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Big Oil investors to look past earnings pain and focus on dividends

April 28/2020

MOSCOW (MRC) -- Investors already braced for poor first-quarter earnings from major oil and gas companies will focus on how executives plan to save cash and whether they will cut dividends following the collapse in oil prices, said Hydrocarbonprocesiing.

The five biggest U.S. and European firms, known as the Oil Majors, have announced spending cuts averaging 23% in a rapid response to the precipitous fall in oil demand because of the coronavirus pandemic and a 65% slump in crude prices.

With the rout likely to extend for months, the pressure on balance sheets remains extreme as very few parts of oil company businesses make money at the current oil price of USD20 a barrel. This remains a brutal business environment, BP (BP.L) Chief Executive Officer Bernard Looney said on Thursday.

From Exxon Mobil (XOM.N) to Royal Dutch Shell (RDSa.L), companies have put projects on hold, slashed production in U.S. shale fields and reduced operations at refineries to deal with the double whammy of a drop in demand and a supply glut.

But more steps are likely to be needed and investors will be watching closely for changes to output forecasts and to see how companies plan to manage dividends, the most important incentive for shareholders worth more than USD40 billion combined last year.

The look back into what was a weak first quarter seems almost irrelevant. The game plan for dealing with the next three months and the next 18 months is going to be the focus, said Jefferies analyst Jason Gammel.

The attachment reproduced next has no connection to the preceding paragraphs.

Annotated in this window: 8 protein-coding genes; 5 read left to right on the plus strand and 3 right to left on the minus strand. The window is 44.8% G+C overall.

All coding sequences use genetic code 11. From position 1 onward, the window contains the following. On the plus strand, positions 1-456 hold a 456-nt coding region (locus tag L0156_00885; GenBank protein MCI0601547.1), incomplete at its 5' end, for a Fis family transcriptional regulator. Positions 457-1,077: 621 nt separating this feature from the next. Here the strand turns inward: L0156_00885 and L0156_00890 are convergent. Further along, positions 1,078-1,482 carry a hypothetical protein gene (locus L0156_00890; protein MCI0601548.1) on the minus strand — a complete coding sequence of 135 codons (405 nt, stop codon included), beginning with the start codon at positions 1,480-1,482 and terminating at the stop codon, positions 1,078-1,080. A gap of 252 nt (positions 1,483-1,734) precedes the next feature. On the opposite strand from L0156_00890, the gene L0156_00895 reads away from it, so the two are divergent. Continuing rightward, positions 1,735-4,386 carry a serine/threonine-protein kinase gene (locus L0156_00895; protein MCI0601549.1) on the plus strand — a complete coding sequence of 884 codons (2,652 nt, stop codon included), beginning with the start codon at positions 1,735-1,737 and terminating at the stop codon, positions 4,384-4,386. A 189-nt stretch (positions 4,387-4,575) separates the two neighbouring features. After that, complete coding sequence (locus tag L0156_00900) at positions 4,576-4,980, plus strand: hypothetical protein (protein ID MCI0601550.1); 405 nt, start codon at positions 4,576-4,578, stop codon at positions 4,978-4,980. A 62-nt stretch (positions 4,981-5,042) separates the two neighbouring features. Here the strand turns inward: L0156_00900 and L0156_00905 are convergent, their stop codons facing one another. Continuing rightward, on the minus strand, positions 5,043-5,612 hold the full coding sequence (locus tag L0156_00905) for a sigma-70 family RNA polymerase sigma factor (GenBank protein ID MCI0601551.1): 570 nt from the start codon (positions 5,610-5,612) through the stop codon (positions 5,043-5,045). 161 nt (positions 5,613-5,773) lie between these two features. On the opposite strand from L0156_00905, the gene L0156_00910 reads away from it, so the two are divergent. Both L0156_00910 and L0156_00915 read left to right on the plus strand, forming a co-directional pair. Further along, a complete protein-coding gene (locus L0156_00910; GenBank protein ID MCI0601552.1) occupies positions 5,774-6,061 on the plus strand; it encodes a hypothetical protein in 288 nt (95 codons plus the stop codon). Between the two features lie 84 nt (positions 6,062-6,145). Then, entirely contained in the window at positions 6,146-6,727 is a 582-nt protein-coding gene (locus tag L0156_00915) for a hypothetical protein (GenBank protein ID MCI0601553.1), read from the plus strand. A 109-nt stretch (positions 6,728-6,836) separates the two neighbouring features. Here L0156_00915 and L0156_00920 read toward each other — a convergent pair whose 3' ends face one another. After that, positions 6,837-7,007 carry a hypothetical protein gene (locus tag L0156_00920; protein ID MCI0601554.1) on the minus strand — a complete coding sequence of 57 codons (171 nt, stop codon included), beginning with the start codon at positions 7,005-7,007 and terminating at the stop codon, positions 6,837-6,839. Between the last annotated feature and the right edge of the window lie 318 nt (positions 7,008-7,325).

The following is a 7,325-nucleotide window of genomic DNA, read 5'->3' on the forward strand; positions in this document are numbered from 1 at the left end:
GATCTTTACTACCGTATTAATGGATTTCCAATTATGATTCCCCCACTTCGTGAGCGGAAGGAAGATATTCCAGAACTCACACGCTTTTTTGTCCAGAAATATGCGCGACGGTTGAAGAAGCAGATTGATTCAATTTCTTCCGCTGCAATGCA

BP will be the first Oil Major to report first-quarter results on Tuesday, with Shell on Thursday, Exxon and Chevron (CVX.N) on Friday and Frances Total  on May 5.

Italys ENI (ENI.MI) reported a 94% slump in net profit on Friday and lowered its spending and production forecasts while Norways Equinor will report on May 7.

As MRC informed earlier, Eni on Friday lowered its production guidance for 2020 and announced at least a 30% cut in planned capex for 2020 and 2021, in response to the collapse in oil prices and the economic impact of the coronavirus pandemic. The Rome-based major said it expects oil and production to average between 1.75 million1.80 million b/d of oil equivalent in 2020, down from initial forecasts of around 1.9 million boe/d for the year.
Eni said it will also cut Eur2.3 billion from 2020 capex, 30% lower than the initial targets, and anticipates further reductions of 30%-35% lower than original plans in 2021.

Ethylene and propylene are feedstocks for producing polyethylene (PE) and polypropylene (PP).

According to MRC's ScanPlast report, Russia's estimated PE consumption totalled 383,760 tonnes in the first two month of 2020, up by 14% year on year. High density polyethylene (HDPE) and linear low density polyethylene (LLDPE) shipments increased due to the increased capacity utilisation at ZapSibNeftekhim. At the same time, PP shipments to the Russian market were 192,760 tonnes in January-February 2020, down by 6% year on year. Homopolymer PP accounted for the main decrease in imports.
Author:Anna Larionova
Tags:petroleum products, PP, PE, petrochemistry, Eni.
Category:General News
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